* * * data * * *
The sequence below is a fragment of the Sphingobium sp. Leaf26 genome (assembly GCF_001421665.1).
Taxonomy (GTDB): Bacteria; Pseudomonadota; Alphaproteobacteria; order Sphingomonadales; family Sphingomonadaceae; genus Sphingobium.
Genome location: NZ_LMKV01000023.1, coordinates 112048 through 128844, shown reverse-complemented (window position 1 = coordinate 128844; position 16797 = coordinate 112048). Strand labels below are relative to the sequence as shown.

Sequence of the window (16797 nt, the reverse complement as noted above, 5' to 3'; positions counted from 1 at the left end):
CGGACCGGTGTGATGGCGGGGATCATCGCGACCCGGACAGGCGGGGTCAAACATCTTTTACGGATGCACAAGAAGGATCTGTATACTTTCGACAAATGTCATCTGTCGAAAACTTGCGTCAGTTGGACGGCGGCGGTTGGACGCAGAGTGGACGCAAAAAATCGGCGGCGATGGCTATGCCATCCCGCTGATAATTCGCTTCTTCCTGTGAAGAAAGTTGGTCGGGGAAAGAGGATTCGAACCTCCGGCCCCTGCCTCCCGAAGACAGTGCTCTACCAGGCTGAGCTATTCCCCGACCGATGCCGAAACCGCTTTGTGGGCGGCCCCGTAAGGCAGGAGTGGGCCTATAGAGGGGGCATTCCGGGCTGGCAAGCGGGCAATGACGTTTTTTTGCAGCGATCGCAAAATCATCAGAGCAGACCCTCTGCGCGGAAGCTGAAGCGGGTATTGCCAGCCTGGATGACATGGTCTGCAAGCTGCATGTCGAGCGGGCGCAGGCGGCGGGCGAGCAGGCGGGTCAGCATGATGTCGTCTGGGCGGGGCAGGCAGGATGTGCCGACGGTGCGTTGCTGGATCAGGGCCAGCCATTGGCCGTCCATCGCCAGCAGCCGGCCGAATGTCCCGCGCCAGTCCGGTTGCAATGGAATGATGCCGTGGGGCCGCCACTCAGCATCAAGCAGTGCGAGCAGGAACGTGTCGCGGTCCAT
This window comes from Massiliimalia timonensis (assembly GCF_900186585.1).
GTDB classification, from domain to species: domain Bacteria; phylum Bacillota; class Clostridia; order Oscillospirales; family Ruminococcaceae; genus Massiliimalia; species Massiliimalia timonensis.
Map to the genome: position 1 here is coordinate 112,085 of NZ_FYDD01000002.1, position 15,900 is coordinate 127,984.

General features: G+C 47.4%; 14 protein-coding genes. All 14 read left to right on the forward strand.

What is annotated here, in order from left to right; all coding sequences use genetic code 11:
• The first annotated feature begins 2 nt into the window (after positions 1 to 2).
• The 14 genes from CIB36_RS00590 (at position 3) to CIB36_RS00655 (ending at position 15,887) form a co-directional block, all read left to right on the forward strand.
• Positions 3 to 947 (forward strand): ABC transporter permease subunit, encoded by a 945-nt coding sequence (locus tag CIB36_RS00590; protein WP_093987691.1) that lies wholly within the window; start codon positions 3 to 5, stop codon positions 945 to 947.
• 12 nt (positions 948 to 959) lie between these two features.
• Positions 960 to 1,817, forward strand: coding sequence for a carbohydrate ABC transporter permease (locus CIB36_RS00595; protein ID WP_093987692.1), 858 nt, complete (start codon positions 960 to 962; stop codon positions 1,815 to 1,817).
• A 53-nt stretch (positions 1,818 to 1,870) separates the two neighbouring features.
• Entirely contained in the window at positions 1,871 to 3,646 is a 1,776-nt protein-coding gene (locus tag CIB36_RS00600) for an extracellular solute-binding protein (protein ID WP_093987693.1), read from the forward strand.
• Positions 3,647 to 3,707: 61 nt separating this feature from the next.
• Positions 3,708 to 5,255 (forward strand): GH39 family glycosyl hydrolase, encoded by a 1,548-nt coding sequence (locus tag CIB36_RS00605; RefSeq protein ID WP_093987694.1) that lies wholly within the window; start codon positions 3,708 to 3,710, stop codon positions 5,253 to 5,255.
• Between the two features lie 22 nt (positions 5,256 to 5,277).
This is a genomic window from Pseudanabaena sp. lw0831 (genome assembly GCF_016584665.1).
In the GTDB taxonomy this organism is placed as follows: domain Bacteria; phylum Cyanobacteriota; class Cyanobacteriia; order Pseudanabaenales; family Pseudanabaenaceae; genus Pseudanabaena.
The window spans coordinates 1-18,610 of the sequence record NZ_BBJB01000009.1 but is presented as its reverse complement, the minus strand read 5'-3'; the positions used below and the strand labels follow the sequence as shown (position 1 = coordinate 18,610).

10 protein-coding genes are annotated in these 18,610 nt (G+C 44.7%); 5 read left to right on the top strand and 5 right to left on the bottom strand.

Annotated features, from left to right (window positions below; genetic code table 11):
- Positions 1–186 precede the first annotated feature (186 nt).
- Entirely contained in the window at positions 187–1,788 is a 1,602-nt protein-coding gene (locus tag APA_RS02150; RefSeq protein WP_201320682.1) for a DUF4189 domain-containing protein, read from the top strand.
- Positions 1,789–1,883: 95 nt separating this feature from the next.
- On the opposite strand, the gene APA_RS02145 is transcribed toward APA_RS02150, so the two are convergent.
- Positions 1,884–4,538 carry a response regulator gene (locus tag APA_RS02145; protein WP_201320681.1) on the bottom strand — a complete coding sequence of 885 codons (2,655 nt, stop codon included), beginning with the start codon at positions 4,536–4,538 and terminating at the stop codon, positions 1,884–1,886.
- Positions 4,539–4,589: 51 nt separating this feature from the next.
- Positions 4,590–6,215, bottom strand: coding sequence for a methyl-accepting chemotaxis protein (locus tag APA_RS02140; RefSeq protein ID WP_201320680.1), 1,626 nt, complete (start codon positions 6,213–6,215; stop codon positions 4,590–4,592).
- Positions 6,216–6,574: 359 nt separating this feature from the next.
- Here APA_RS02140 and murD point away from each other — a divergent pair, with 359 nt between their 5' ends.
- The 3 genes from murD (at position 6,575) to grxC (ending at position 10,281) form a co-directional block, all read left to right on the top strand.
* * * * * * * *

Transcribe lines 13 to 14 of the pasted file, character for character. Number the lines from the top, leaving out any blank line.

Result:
• Positions 3 to 947 (forward strand): ABC transporter permease subunit, encoded by a 945-nt coding sequence (locus tag CIB36_RS00590; protein WP_093987691.1) that lies wholly within the window; start codon positions 3 to 5, stop codon positions 945 to 947.
• 12 nt (positions 948 to 959) lie between these two features.